This page discusses a way to share and publish your species interaction datasets. This method gives you full control of the data while making it available through GloBI.
GloBI integrates with GitHub and Zenodo to discover species interaction datasets. GitHub is sort of a Google Docs for software and data. Zenodo is an open data publication platform that archives digital artifacts (e.g. papers, figures, datasets, software) so that they can be cited in (academic) publications.
Every day or so, GloBI queries GitHub and looks for repositories that mention
globalbioticinteractions in their README.md. Then, for each of these repositories, it attempts to locate and parse a file
globi.json. This file contains instructions for GloBI on how to read the dataset. You'll notice that some repositories do not contain data, but point to existing, published datasets. For these "meta" datasets, the
globi.json file points to resources that are hosted elsewhere, like on figshare or esapubs.
Aside from scanning GitHub, GloBI also queries Zenodo's Global Biotic Interaction community. This community contains published species interaction datasets. If a dataset is published from GitHub to Zenodo, the published version used instead of the "working copy" in the originating GitHub repository.
If you use the GitHub/Zenodo tools as your method to manage and publish your dataset, you'll be able to leverage some tools to help you monitor the integrity of your dataset.
HINT: Quality control measures have been enabled for https://github.com/globalbioticinteractions/template-dataset. Feel free to copy/paste/imitate from there.
First, you can automatically run a readability test by connecting your repository to travis-ci.org after adding a specific GloBI travis configuration file
.travis.yml to your repository. Once this is setup, each time you make a change to your dataset, or trigger a build in another way, travis will run a GloBI validation tool to check whether the data can be ingested. The tools spits out warnings and errors to help you detect data errors or other bugs. Travis sends notifications and offers badges like to help you monitor the health of your dataset.
To err is human. If an issue with a data source cannot be easily fix right away, it might make sense to document them, so that you don't forget what the issue was and others can learn about known issues (and perhaps even chime in to help). One way to manage issue is using github: each data source is associated with one github repository and each repository has an issue management tool. , please click on this --> .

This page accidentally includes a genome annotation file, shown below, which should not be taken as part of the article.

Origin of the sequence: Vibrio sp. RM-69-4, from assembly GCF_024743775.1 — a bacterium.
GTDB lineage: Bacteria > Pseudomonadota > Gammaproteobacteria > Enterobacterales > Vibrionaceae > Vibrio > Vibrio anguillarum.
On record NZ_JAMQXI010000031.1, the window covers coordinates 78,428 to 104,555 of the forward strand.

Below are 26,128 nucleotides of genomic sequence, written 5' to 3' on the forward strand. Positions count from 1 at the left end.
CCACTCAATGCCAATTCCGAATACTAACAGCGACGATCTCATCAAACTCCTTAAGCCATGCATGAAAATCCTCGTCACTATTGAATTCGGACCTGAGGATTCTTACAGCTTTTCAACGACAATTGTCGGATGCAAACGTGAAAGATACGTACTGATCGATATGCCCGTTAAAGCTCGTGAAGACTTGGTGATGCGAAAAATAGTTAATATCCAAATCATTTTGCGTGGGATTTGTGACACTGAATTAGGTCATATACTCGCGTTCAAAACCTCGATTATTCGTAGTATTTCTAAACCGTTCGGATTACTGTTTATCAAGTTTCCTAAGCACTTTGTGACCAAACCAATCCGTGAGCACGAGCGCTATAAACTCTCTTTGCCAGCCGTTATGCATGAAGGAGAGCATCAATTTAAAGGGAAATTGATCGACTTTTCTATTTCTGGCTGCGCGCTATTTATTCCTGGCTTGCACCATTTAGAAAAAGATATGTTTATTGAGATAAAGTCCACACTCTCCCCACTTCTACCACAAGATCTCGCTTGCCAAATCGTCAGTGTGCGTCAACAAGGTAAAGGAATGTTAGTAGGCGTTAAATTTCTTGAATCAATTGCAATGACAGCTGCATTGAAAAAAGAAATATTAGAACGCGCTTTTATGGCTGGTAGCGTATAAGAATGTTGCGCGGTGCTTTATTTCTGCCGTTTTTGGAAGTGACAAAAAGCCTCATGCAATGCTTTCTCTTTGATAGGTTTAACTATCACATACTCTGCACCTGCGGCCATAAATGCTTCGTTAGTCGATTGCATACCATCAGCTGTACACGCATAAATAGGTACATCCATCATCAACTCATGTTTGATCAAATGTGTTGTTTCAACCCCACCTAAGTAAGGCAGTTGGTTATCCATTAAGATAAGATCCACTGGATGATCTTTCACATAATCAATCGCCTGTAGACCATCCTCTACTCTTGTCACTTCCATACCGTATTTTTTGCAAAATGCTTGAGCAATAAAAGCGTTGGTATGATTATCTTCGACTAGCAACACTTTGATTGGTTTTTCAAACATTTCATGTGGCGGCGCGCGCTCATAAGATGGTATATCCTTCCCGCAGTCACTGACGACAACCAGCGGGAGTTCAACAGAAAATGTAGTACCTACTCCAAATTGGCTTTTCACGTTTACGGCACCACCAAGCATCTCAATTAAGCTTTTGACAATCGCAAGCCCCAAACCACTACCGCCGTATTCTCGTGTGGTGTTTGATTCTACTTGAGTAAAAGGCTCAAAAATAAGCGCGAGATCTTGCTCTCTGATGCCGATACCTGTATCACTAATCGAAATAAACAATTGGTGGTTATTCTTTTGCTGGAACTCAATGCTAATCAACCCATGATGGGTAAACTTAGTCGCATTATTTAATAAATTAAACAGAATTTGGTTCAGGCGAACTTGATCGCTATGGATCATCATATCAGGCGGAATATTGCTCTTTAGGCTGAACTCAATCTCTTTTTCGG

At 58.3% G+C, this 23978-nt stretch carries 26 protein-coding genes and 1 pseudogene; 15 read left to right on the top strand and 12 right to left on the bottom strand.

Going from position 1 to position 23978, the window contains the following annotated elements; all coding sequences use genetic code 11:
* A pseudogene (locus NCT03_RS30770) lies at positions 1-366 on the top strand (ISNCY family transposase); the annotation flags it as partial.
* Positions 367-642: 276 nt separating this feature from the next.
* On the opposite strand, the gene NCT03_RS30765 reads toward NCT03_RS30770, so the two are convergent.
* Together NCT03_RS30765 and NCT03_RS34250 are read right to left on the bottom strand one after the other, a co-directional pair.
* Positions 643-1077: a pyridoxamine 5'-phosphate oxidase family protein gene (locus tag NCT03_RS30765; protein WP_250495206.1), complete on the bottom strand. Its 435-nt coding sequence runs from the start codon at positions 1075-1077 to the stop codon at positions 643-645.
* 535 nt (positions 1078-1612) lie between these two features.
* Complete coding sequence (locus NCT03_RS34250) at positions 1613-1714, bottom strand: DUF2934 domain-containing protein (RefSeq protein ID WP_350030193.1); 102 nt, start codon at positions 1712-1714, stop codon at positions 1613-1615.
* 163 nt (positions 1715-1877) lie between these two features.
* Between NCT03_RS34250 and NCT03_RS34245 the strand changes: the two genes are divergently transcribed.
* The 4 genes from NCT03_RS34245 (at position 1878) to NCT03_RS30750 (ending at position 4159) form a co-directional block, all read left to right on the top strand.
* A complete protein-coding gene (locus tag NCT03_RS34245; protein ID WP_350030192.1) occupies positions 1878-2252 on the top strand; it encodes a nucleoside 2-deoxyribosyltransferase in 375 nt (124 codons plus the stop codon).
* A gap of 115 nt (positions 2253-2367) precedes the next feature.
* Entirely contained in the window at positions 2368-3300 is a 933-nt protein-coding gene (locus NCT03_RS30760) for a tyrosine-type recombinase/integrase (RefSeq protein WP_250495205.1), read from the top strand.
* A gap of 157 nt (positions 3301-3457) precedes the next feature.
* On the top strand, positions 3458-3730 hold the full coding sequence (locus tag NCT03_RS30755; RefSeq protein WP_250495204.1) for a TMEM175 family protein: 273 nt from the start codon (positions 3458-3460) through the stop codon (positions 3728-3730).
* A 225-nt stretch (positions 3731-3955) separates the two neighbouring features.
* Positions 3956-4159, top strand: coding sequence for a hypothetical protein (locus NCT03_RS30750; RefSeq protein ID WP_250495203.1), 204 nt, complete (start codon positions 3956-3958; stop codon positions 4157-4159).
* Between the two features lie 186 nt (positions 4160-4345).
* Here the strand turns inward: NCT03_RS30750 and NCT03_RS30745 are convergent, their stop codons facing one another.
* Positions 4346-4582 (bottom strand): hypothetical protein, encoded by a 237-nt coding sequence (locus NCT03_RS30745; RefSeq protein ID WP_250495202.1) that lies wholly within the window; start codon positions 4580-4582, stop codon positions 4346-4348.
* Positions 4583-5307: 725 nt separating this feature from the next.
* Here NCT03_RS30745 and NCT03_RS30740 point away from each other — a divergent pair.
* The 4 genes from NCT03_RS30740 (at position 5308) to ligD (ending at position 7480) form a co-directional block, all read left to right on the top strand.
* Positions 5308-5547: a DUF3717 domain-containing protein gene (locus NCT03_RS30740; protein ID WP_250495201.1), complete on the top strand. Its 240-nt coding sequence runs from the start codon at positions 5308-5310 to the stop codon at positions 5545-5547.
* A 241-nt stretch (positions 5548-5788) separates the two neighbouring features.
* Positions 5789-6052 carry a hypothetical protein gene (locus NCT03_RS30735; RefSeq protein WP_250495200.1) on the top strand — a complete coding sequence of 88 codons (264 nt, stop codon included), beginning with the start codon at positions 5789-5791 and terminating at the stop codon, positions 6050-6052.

Once you have added your data to a github repository, GloBI takes a day or so to make your accessible through GloBI. You can use a GloBI badge like as a way to keep track of the searchability of your dataset.
While GitHub is suited to manage source code and data, it is not specifically built for publishing citable products or artifacts. However, GitHub and Zenodo collaborate and create a way to publish releases of GitHub repository to Zenodo. See https://guides.github.com/activities/citable-code/ for more information. After publishing your repository to Zenodo you can use their spiffy badges like to let others know about your publication. If you submit your Zenodo publication to Zenodo's Global Biotic Interactions community, then GloBI will use your published version instead of your GitHub repository.
To get a glimpse of the integration datasets, some basic stats are included. These include: the number of interaction records, the number of distinct names of the interacting entities and the percentage of names that resolved to an external name source like https://itis.gov . For more information about name matching please see the Taxonomy Matching page. These stats are included using short-hand notation like
123.2k / 320 / 98%, where the numbers represent number of interactions, number of names and name match percentage.
By reusing existing, openly available, infrastructures (e.g. GitHub, Zenodo, Travis, GloBI), you can manage and publish your openly accessible dataset and make it searchable through GloBI without breaking the bank.
If you are interested to see an example of a GitHub data repository with all the bells and whistles, please have a look at the template-dataset or poke around other existing datasets on the status page.